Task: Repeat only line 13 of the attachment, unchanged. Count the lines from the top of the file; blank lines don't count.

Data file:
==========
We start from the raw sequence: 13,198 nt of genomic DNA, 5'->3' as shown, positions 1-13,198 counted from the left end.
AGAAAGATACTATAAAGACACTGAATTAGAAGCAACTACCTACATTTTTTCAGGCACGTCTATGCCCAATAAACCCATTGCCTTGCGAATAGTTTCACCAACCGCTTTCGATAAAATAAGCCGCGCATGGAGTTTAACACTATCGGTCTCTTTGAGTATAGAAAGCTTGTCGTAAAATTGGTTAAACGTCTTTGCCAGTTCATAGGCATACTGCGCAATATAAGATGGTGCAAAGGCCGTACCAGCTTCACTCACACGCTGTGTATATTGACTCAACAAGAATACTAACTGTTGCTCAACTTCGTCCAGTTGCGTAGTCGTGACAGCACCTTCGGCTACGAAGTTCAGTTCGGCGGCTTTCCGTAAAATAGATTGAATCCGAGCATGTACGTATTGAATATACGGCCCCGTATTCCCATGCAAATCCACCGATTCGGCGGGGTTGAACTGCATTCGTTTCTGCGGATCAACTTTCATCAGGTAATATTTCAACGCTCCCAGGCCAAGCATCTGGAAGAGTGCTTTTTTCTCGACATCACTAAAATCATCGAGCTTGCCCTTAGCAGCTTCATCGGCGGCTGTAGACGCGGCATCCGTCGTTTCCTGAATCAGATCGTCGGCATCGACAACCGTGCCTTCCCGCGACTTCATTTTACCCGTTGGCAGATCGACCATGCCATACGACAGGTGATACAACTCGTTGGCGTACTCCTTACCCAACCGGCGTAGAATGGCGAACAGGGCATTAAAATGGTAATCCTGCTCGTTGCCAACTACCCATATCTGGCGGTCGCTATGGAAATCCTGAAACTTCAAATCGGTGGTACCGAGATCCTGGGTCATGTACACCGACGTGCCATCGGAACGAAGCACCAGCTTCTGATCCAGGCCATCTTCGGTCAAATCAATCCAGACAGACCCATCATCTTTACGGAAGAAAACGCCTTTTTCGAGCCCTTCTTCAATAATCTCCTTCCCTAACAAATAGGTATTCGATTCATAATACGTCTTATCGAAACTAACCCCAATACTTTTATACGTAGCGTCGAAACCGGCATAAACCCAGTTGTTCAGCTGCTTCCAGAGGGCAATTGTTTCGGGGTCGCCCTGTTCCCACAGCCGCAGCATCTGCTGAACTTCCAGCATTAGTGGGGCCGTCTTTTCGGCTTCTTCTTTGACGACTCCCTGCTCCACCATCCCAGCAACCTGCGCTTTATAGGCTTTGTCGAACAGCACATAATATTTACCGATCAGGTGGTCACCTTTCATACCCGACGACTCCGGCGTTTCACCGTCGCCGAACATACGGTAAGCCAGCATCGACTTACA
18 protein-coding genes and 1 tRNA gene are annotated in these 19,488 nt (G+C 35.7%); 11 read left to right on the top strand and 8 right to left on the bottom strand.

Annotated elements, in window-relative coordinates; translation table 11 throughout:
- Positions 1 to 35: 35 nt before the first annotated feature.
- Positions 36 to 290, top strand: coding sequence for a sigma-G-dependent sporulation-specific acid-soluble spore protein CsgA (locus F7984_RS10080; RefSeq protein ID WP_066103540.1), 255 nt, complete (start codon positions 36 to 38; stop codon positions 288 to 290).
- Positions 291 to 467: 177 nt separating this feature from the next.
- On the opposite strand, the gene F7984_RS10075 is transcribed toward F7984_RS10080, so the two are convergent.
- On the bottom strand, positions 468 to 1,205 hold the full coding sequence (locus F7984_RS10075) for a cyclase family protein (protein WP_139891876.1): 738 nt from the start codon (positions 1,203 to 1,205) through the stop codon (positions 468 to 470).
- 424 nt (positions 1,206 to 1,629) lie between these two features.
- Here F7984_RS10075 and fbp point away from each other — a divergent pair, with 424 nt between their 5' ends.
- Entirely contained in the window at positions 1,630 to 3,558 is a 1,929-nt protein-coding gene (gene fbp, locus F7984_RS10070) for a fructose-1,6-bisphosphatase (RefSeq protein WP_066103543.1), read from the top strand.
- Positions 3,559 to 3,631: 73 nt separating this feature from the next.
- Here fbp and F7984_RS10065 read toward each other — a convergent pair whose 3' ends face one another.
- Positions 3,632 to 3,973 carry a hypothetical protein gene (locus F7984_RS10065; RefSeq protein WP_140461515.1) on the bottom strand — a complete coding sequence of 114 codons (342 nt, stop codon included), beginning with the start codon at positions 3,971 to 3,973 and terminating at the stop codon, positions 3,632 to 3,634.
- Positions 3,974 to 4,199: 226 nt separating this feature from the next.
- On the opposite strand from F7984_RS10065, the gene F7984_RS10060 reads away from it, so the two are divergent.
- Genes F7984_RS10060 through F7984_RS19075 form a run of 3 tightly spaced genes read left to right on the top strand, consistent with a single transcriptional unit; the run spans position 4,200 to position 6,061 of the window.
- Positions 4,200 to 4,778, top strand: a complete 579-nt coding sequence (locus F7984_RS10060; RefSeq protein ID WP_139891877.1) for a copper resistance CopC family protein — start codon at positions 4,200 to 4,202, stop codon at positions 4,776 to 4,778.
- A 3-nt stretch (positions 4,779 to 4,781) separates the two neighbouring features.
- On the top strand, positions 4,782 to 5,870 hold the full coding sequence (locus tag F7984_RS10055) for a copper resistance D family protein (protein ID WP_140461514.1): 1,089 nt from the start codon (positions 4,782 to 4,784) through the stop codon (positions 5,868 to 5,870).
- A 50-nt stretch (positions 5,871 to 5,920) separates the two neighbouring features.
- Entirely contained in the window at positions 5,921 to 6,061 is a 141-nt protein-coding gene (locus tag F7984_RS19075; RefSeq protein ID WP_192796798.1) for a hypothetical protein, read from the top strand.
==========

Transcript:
- Positions 3,559 to 3,631: 73 nt separating this feature from the next.